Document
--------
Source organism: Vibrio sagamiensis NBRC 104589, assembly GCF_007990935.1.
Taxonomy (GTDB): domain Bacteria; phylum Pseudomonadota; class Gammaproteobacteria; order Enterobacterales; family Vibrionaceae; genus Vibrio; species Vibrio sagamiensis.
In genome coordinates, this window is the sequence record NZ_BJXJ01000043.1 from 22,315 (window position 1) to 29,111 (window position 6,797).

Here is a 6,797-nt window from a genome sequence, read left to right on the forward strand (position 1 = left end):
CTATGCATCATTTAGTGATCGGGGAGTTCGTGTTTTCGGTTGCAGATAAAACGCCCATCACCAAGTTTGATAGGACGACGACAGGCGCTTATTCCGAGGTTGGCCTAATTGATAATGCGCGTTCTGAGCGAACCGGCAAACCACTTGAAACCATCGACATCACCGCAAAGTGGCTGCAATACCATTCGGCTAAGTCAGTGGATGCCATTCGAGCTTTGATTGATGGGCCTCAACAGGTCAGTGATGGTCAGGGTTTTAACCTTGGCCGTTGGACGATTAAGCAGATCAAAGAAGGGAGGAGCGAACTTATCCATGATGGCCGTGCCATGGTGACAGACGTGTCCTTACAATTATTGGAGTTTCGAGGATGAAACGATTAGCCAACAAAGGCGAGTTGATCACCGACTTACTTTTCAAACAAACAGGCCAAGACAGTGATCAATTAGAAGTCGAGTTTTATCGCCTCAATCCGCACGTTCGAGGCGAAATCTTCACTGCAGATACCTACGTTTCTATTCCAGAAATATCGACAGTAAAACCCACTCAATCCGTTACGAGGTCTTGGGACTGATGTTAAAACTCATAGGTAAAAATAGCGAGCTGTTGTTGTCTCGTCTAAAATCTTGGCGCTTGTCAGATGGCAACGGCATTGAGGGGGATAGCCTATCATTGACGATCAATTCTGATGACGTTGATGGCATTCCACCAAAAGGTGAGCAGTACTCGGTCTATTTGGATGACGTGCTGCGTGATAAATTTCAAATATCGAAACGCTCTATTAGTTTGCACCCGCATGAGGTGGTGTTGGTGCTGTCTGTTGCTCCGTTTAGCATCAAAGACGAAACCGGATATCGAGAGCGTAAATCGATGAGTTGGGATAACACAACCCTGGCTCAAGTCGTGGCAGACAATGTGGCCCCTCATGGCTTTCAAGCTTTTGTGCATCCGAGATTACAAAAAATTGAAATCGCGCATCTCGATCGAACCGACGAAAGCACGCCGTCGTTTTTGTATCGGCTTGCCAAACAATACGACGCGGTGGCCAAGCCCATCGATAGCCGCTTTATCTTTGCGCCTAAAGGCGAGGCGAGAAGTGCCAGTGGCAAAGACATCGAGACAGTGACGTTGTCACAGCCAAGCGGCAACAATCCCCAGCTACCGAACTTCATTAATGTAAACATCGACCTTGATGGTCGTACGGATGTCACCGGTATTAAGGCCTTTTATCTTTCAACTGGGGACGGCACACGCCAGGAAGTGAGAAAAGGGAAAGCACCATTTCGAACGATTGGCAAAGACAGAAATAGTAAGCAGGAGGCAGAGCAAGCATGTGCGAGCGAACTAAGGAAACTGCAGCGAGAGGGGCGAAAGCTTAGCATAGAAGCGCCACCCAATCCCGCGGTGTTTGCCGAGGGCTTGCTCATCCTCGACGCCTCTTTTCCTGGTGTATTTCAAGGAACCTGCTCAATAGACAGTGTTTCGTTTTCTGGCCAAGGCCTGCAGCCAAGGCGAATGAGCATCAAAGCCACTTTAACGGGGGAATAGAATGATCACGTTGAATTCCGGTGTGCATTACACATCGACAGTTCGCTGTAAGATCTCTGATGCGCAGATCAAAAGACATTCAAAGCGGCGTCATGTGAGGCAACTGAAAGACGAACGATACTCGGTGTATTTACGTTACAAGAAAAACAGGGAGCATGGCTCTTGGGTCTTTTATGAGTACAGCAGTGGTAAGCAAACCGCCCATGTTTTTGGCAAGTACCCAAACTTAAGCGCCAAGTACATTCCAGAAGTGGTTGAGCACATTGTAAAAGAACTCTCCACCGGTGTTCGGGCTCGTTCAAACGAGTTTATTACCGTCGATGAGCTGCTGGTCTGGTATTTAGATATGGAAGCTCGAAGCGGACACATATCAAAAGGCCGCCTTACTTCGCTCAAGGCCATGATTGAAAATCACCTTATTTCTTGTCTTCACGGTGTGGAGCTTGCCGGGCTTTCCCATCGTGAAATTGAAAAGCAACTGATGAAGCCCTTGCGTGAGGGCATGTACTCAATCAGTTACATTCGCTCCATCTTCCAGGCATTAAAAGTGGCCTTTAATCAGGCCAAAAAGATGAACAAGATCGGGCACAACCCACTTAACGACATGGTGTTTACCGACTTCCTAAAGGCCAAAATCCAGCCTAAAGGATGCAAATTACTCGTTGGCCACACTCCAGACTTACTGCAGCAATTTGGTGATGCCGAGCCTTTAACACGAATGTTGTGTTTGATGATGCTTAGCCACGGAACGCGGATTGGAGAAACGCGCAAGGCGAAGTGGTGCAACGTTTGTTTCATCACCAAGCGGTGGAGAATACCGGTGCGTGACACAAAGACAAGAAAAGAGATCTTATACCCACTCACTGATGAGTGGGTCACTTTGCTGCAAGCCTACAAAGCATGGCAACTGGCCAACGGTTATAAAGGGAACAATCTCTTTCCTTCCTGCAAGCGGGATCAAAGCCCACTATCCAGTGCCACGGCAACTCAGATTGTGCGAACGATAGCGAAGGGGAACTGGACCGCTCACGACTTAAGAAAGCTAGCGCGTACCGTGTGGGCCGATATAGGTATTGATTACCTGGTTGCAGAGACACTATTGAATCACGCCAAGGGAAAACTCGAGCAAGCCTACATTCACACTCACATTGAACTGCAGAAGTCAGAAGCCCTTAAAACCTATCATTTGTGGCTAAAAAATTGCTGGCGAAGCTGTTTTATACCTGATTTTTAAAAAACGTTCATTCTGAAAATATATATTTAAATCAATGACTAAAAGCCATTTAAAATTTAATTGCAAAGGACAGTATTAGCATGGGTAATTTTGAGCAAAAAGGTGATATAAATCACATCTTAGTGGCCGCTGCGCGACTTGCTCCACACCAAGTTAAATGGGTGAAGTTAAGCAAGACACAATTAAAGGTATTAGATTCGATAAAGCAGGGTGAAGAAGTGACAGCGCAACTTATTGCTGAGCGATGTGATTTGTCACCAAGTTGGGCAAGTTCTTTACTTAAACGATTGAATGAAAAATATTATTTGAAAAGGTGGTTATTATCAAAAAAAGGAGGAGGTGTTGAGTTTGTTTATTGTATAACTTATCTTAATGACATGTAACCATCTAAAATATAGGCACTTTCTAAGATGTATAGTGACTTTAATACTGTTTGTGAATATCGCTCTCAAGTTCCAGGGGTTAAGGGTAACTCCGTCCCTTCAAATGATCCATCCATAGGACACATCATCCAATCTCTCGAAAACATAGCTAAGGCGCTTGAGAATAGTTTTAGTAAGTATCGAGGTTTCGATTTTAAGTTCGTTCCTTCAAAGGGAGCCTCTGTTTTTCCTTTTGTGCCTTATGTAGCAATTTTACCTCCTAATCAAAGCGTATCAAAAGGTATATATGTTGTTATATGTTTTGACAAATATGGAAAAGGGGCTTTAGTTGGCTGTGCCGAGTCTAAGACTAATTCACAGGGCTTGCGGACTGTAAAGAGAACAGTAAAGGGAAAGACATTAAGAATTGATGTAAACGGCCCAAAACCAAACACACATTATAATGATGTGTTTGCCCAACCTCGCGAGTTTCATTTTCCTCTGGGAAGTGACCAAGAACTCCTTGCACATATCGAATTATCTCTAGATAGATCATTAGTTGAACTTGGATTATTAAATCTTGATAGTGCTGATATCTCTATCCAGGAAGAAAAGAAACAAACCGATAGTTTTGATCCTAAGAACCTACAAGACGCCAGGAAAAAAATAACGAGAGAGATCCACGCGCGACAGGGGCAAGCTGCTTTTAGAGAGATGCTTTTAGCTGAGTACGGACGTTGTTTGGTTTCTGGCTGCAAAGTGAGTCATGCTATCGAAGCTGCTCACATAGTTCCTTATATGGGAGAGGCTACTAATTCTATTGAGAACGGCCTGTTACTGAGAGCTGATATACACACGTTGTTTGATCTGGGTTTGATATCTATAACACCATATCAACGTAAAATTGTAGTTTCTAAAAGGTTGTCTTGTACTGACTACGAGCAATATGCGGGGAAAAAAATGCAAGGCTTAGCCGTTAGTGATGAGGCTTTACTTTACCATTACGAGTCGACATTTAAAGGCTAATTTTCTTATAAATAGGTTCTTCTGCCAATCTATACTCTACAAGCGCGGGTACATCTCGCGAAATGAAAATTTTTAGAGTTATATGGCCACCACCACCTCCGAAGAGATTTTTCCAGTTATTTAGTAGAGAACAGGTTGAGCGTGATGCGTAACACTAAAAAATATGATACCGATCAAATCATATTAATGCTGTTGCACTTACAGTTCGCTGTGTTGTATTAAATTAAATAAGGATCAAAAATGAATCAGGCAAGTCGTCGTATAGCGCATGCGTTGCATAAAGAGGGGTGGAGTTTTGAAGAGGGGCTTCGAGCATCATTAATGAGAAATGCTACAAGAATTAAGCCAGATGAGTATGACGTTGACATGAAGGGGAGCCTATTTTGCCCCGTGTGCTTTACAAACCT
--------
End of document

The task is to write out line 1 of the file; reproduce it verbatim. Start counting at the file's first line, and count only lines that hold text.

Source organism: Vibrio sagamiensis NBRC 104589, assembly GCF_007990935.1.